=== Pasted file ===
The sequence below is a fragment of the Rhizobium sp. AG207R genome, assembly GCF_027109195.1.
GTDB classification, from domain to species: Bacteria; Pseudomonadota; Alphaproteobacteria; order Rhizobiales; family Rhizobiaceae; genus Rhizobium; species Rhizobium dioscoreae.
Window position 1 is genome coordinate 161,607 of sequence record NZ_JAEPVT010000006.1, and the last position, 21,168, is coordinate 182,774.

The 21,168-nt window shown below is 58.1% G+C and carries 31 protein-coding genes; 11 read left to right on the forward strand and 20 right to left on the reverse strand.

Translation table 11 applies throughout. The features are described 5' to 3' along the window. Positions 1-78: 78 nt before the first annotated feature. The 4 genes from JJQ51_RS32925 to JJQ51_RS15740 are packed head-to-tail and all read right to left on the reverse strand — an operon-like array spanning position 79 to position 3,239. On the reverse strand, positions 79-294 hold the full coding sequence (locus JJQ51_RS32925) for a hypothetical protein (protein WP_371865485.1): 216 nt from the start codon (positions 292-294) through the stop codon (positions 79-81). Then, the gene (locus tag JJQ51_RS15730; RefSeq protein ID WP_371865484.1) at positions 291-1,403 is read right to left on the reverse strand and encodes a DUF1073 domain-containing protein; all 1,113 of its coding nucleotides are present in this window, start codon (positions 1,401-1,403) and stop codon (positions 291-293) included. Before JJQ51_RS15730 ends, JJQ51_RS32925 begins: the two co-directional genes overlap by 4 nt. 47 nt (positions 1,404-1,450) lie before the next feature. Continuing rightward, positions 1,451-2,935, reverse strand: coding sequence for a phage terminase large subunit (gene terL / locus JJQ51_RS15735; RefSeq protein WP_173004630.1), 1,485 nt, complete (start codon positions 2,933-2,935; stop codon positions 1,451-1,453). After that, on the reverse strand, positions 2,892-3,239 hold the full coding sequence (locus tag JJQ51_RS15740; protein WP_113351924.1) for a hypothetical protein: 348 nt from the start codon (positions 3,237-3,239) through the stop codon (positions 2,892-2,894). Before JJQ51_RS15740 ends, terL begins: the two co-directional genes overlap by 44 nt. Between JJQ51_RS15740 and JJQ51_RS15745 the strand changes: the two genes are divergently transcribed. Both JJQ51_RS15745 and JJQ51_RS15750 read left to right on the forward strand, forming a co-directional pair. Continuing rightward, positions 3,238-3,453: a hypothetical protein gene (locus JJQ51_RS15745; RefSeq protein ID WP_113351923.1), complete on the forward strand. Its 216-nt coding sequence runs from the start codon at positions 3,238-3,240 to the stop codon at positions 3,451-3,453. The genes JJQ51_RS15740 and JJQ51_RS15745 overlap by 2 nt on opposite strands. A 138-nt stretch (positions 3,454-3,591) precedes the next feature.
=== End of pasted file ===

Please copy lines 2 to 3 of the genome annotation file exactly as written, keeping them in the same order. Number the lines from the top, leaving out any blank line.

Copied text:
GTDB classification, from domain to species: Bacteria; Pseudomonadota; Alphaproteobacteria; order Rhizobiales; family Rhizobiaceae; genus Rhizobium; species Rhizobium dioscoreae.
Window position 1 is genome coordinate 161,607 of sequence record NZ_JAEPVT010000006.1, and the last position, 21,168, is coordinate 182,774.